I bought a used math book a few years ago from a street vendor, thinking that in retirement I might try to tackle it again because it has always bothered me that I couldn't learn something. I might dust it off one of these days.
Me, too. That darn Algebra II. I was in honors classes and am a whiz at simple arithmetic. I still do not use a calculator. But, second year Algebra was a hard one. My only C in high school. I think it has to do with order of operations. As a right brainer, I do poorly with sequential items of more than 3 or 4. I have to write down steps to do complex tasks. Photoshop or any of the Adobe Suite are maddening in their insistence upon numerous ways to perform the same action. Marketing people won out over the engineers is what a professor told me.
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Old Today, 12:56 PM
 
12,067 posts, read 5,161,506 times
Reputation: 19028
Quote:
Originally Posted by Fran66 View Post
What is the matter with you people???? I'm with Stealth Rabbit. I have only one degree, but I've been taking college classes all my adult life. I start again in September (at age 70). I'm going only to our local CC, and I'm taking only a couple of tech classes to help me stay 'current' with computer tech. Still and anyway -- I love being on campus, learning new stuff, getting to know the kids (who treat me like I'm fragle! LOL), being the oldest on in class, by far. LOLOL What is there not to love about education and college???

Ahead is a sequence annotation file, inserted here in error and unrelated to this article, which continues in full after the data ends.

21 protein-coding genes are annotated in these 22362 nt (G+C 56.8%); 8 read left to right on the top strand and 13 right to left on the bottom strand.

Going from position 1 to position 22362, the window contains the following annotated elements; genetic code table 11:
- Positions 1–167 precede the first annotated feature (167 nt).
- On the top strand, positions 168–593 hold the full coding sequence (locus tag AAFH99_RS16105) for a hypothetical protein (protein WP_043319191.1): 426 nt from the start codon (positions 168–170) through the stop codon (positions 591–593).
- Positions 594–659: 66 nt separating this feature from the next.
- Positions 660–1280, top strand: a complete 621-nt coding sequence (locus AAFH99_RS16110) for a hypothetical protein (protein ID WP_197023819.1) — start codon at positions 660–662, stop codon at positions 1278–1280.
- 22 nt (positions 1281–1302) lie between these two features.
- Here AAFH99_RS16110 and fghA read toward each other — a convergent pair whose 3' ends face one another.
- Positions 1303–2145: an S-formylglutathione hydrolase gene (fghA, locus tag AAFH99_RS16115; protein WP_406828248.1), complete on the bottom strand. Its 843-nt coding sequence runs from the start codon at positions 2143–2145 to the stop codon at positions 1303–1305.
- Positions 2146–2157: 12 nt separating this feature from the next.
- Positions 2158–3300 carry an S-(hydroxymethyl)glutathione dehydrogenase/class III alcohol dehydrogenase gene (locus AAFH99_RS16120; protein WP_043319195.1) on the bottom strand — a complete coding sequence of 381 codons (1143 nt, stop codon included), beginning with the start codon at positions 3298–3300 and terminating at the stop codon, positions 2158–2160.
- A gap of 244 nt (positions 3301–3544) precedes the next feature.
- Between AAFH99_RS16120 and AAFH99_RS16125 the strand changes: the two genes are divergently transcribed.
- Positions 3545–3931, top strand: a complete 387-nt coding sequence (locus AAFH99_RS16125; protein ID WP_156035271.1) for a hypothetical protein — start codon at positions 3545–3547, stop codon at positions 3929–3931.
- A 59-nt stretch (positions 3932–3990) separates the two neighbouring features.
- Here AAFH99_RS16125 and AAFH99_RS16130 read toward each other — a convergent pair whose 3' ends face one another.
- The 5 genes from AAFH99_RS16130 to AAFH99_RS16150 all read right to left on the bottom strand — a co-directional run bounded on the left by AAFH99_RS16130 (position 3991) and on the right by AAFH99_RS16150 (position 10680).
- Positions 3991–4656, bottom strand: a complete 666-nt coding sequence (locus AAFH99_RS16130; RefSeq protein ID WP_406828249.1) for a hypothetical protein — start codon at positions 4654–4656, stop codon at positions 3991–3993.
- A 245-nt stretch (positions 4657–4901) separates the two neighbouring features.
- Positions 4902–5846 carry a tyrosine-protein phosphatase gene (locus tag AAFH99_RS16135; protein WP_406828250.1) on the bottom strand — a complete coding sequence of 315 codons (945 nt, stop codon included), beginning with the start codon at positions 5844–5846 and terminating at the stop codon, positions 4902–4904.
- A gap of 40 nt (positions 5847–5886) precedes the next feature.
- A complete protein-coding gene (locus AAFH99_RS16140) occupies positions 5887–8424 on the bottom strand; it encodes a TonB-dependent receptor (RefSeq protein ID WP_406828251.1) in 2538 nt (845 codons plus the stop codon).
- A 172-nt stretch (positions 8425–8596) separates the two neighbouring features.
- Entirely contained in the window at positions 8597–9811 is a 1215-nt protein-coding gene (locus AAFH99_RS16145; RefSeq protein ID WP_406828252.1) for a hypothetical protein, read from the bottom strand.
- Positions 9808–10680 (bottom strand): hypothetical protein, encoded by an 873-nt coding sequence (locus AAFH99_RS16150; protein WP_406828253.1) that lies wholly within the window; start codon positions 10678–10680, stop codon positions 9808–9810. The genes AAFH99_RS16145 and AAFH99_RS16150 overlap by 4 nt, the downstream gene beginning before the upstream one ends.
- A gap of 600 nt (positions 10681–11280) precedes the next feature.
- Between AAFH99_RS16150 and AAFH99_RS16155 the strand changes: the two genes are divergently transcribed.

Not everyone is like you. I didn't love going to college 40 years ago, and that hasn't changed. Why would I force myself to sit in a class room when I could be doing other things that I enjoy? I don't get any kind of thrill or happiness being on a campus nor would I feel special or younger. I don't like deadlines, doing homework and feeling obligated to be in class on a certain day at a certain time.
I'm glad you enjoy doing what you do, but don't think for a minute everyone needs to be like you or be less of a person in some way or need to be in a classroom to find happiness.
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Old Today, 01:23 PM
 
2,264 posts, read 1,118,185 times
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Online, sure...MIT OpenCourseWare, quantum mechanics in particular. Having more time to learn is part of retirement for me.

But get up in the morning and drive to class? No.